Hedden family honored by Relay For Life

Tim Alexander TimesNewspapers
The Hedden family will be the Honorary Survivors at this year’s Relay For Life.

A well-known Chillicothe family will be honored as the 2014 Relay For Life Honorary Survivors this week, in spite of losing their family matriarch earlier this year to cancer. 

Though Paula Hedden passed away at age 64, many of the extended Hedden family that survives her is facing or has been treated for cancer in the past.  

“We have a few survivors and a few non-survivors,” said Lisa Milliken, the eldest of six children of Ron and the late Paula (March) Hedden. “There’s many of us who have had cancer.”

Over the years, her family has been impacted by numerous forms of cancer, including breast, skin, testicular, prostate, endometrial, colon, bladder and kidney. Milliken recently underwent treatment for skin cancer; she’s since been given a clean bill of health by doctors.

Through it all — or because of it — they’ve remained steadfast supporters and integral volunteers for the Chillicothe Relay for Life since its 2002 inception.

“We wouldn’t have a Relay for Life without the Hedden family. They’ve been there in a number of roles since the beginning,” said Cheri Schumaker, 

Chillicothe Relay coordinator.

“Because our family has been strongly touched by cancer, we want to work towards fundraising for the American Cancer Society and we greatly support the Relay for Life,” Milliken said, noting that the family’s connection with area EMT service Rescue 33 allows them access to tents and ambulances for use at the Relay (scheduled this year from 4-10 p.m. June 14 at Chillicothe’s Santa Fe Park). “We’ve always been the go-to family for that.”

The Hedden family’s involvement began the first year of the Chilli Relay when Lisa’s sister, Wendy, volunteered for the Survivor’s Committee. Lisa came on board soon after, helping prepare post-Relay meals and cake receptions. Pat and Ron Hedden volunteered to handle the logistics of the event, such as wiring, tent placement, etc.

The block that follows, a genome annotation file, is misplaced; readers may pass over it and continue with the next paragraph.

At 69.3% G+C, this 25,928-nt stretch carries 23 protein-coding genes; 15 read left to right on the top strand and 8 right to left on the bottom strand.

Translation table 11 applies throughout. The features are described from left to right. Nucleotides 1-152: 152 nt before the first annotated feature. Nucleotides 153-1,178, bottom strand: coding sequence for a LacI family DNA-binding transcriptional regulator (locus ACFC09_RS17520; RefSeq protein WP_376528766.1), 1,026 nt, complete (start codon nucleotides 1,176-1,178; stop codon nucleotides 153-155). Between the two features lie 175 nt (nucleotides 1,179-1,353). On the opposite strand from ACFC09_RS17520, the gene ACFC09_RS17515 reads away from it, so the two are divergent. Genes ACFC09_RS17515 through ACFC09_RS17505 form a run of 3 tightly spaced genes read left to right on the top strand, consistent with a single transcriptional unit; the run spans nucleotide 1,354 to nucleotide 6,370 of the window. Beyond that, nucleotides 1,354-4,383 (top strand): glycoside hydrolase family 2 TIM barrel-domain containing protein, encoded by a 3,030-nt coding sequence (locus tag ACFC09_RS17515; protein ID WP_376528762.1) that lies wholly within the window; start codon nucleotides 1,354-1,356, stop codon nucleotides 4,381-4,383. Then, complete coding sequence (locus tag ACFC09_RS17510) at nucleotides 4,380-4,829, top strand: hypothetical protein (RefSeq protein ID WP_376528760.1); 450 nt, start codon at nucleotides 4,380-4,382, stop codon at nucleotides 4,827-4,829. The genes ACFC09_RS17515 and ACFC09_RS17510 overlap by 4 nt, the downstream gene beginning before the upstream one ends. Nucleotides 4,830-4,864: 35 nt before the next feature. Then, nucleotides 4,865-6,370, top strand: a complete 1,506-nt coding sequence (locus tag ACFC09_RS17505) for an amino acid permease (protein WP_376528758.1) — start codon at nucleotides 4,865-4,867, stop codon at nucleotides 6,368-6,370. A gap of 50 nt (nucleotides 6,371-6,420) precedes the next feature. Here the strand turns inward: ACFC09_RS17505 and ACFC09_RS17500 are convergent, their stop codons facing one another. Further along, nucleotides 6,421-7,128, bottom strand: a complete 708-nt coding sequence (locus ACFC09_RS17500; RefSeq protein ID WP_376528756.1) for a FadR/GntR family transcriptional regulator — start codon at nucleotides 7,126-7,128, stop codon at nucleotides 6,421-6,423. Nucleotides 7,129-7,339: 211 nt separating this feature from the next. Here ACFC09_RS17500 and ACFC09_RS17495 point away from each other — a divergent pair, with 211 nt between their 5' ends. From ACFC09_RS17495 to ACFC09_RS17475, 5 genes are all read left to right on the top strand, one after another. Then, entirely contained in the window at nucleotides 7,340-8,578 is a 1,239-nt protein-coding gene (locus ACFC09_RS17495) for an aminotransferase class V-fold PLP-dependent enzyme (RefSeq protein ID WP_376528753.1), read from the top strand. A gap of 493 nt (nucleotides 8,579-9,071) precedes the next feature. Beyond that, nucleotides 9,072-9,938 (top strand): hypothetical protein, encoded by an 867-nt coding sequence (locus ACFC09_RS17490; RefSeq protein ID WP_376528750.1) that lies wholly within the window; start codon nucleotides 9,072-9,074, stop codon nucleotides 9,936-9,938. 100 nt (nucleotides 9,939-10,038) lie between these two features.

“We were first a family of (Relay) supporters, but after about 2006 we began to get really involved,” Lisa said.  

The Hedden family wished to acknowledge that the 2014 Relay for Life Honorary Survivors designation bestowed on them by Relay officials is greatly appreciated. “It’s an honor, but we’re just a quiet family, Being there and helping is just our way of doing things,” Milliken said.

When asked, Milliken said she would offer families concerned about cancer in their bloodlines the following advice: “I was told by one of mom’s doctors that if a parent has (cancer), you should be screened 10 years prior to the parent’s age at diagnosis. I think you should start getting checkups early — really early.”

Nick Hedden, the youngest progeny of Ron and Paula Hedden, said he advises families facing cancer to stay close and stay positive. “Cherish the moments and be happy,” he said.

For more information on the Chillicothe Relay for Life, visit www.relayforlife.org/chillicotheil.